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Background

A Culture Of Security Survival

Posted by Robert Smallcombe

In the last week we have heard that 57 million personal records were stolen from Uber by two hackers. Alone, this made good headlines and an interesting story to read about, assuming it didn’t directly affect you or your company. But behind these numbers are the more worrying statistics around a general lack of awareness of the scale of vulnerability that stems from a poor security culture. I was pretty shocked to learn that nearly two thirds of employees steal proprietary corporate data when they quit or are fired (CITE). It is perhaps understandable that someone who is fired will have a motivation to hurt their former employer but what is not so clear is for those colleagues who choose to leave on their own accord. I’d hazard a guess at two possible explanations;

1. A frustration at poorly implemented security measures which block efficiency.
2. A de-sensitivity to the importance of the data they possess.

Companies put in place policies and processes to combat the chances of falling victim to hacks and loss of data but this has little impact on the attitude of employees. Security is generally implemented as a secondary overlay to existing services and systems. As such it creates a level of annoyance and becomes a nuisance for each end user. Good examples of this include mandating use of outdated kit or software to save money, blocking access to everyday business platforms with un-reliable VPNs or secondary sign in measures, failing to provide adequate training for new joiners, enforcing constant password resets and worst of all failing to adopt the security standards you are promoting to your own clients.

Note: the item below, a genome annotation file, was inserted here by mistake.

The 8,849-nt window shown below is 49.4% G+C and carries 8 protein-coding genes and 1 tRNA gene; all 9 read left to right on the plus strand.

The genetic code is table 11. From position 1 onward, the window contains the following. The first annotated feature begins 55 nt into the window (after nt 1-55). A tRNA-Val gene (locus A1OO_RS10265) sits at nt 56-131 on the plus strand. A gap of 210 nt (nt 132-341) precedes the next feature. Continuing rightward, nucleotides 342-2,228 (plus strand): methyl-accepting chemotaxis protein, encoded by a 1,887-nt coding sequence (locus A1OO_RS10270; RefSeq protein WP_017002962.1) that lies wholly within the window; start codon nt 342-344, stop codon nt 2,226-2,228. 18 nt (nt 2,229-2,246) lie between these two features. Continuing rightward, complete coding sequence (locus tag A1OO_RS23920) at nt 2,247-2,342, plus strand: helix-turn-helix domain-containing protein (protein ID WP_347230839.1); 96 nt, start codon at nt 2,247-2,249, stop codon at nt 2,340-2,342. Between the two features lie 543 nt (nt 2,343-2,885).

The minute you block end-users from accessing the tools they need to effectively perform their job with systems and kit not fit-for-purpose, you run the risk of creating a culture of frustration, detachment and even animosity. You will eventually push your employees to look for loop holes round your own security measures using their own devices and platforms. If they then choose to leave, this then adds a further layer of vulnerability that becomes outside of the company’s control. Once an employee leaves the business and retains these personal devices you remain exposed to accidental leaks through theft or loss but if they do lose their devices they are even less likely to tell you.

Secondly the more we see it happen to others, the more we expect to see it happen. The more we expect it to see it happen, the more we become indifferent. Poor implementation of security safeguards and the continual rise in reporting of customer breaches has created an environment whereby individuals do not realise the value or sensitivity of the data their position permits they possess. As such many do not fully appreciate their role in creating and maintaining a culture of security.

It is for these two reasons that I believe security needs to be thought about as the lifeblood of any business and the central factor in adopting any new platform, process or hire. When security becomes the key consideration from the start, the likelihood of it later becoming a blocker is vastly reduced. In our examples above any potential cost savings would have been outweighed by the potential risks they posed. Indeed, when we see how fundamental these small measures can be to the future of any business, it becomes less about security and more about survival.